Enter a phantasmagorical kaleidoscope – a magic lantern of a film that rather than illuminate its surroundings, lights a path right into the self.
“A Long Day’s Journey into Night” is a visually sumptuous account of a man’s interior journey, which soars from 2D to 3D after a scene that might one day become a meme: the hero, after wandering lonely as a cloud, sits back in a red velvet chair, in a fleapit, and dons a pair of dark glasses.
Director Bi Gan has become a darling of film festivals and critics, and this latest film has generated such praise that it has been selected as a New York Times’ Critic’s Pick. The film is an engaging, hypnotic experience, with exquisite production and sound design, for anyone willing to surrender to it.
A loner of a man, Luo Hongwu (Huang Jue), returns to his modest hometown after his father’s death. It’s a place of beautiful decrepitude, an artful backdrop. In a Marlowesque voice-over, he speaks of a lost lover, of a dead friend, of dark underworld figures. The narrative skits about, the past becomes present, fragments of time assembled discontinuously in scenes that are seen through filters that are like coloured glass – sometimes deep crimson, other times emerald, always lustrous.
At other times, the images come straight out of a painting – highly saturated, perhaps inspired by Van Gogh, other times Chagall or Hopper. And repeated Wong Kar Wai, Tarkovsky, Lynch, Fellini visual quotes. Water dripping from a ceiling light, a half full glass slowly sliding off a table topIt’s a continuous succession of cinematic allusions, and literary too, according to the director, who cites Modiano and Dante as direct influences. The film’s English language title reprises the title of Eugene O’Neill’s play, without referencing the content, and the same is true of its Chinese language title, Last Evenings on Earth, which is the title of a Roberto Bolaño work. The theme of the ‘borrowed’ persists through the film, until something shifts when the story eases into 3D and Luo Hongwu takes a zipwire ride into the strongest part of the film, and some kind of resolution.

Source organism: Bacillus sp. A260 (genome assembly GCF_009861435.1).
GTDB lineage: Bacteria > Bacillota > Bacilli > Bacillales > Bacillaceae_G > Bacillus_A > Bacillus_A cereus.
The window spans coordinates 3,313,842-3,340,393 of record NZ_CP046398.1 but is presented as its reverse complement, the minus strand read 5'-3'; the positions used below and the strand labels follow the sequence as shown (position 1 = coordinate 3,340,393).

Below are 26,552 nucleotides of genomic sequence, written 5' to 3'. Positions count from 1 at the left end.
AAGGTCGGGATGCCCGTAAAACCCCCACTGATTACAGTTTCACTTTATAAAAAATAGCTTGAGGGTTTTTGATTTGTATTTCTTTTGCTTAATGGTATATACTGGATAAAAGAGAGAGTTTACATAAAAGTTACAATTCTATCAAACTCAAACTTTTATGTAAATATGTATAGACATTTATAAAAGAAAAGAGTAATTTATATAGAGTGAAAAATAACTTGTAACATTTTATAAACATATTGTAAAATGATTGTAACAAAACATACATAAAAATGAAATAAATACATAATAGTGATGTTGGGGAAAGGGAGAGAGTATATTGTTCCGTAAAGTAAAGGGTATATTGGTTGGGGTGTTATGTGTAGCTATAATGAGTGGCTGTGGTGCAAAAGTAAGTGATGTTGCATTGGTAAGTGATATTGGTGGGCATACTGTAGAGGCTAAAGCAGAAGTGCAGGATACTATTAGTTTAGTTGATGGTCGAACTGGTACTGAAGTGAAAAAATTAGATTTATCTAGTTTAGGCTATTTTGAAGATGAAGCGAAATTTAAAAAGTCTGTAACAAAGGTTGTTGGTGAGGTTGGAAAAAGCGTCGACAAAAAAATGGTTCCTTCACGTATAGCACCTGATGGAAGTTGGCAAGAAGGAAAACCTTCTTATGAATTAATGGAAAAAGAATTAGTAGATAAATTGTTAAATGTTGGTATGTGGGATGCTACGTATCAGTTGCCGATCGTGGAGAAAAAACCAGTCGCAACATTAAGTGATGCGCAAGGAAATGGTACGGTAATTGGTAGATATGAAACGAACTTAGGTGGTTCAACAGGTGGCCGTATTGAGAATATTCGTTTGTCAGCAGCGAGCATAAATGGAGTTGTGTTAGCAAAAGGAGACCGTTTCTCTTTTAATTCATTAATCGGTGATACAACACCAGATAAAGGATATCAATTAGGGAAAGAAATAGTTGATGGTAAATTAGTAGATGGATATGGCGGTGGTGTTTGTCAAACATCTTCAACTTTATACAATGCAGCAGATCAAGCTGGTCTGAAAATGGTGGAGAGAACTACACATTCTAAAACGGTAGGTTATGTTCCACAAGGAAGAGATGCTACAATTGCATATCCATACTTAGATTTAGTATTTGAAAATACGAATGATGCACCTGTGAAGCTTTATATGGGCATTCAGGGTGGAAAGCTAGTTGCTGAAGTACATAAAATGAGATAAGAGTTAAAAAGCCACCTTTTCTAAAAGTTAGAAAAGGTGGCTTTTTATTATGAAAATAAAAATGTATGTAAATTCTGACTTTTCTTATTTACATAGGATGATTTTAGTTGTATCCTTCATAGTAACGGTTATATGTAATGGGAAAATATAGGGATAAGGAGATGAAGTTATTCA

There is much here that is borrowed. The characters are flat, particularly the female characters, too obviously instrumentalised, and the story is slight, though elegant and entrancing. There simply isn’t the depth, or the excitement, of the original films that Long Day’s Journey into Night references. It is Bi Gan’s fluid grasp of cinematic technique that holds the attention here, and his ability to conjure enchantment. This and the promise of more interesting stories in the future, make this film very much worth seeing.
Writer and Director: Bi Gan
Production Designer: Liu Qiang
Directors of Photography: Yao Hung-I, Dong Jinsong, David Chizallet
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